Most Americans call these antelope. I know we do. That’s not what they are, though, and it would be more accurate to call them “pronghorns.” Although Antilocapra americana evolved under the same conditions as Old World antelope and (except for their horns) are physiologically very similar, the animals are unique. According to Wikipedia:
[The pronghorn] is the only surviving member of the family Antilocapridae. During the Pleistocene period, 12 antilocaprid species existed in North America. About five existed when humans entered North America, but all except A. americana are now extinct.
It’s always a joy to see them. I think one reason is that they’re symbols of the West. “Where the deer and the antelope play,” etc. You’ll only find them in high desert or grasslands—open country, undeveloped land, any place one might graze cattle. Not in the mountains, not in the trees. I know a couple who went up to Washington State once from Taos to check out places to live. They didn’t like it, though, and said it rained a lot. But on their return trip, they saw some “antelope” in southern Colorado and felt like they were almost home. There’s something reassuring about the beasts, all right.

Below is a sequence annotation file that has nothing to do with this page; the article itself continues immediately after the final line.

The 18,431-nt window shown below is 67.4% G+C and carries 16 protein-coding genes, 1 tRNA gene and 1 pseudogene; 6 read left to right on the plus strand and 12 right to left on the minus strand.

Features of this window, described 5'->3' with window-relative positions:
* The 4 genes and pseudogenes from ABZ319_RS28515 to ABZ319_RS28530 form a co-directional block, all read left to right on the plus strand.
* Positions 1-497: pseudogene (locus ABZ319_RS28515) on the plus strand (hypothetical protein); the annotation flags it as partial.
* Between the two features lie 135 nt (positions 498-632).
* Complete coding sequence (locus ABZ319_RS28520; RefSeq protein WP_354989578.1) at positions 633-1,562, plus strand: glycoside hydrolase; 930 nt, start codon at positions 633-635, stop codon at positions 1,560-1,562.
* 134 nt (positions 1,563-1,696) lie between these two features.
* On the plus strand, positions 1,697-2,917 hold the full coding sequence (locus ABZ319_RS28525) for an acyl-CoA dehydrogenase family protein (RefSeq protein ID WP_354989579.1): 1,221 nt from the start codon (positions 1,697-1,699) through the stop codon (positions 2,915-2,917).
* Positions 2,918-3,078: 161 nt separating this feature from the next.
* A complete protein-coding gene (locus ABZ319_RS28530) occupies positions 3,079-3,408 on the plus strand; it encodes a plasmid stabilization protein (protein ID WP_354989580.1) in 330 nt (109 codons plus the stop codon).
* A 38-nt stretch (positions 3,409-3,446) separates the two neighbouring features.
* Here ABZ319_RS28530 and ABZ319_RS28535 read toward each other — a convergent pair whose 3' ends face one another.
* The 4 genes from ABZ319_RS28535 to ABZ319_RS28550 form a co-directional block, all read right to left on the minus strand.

We spotted this bunch and quite a few others on the road from Cimarron to Rayado, NM. That particular stretch of highway follows the path of the original Santa Fe Trail established in 1821. My God, the history! I get chills just thinking of it. Kit Carson had a ranch nearby, too. Rayado is a ghost town now, in tip-top shape however, thanks to the Boy Scouts of America and the Philmont Scout Ranch. I need to go back soon and visit the Kit Carson Museum and the reconstructed Santa Fe Trail stage stop. One afternoon just doesn’t cut it where the mountains meet the plains.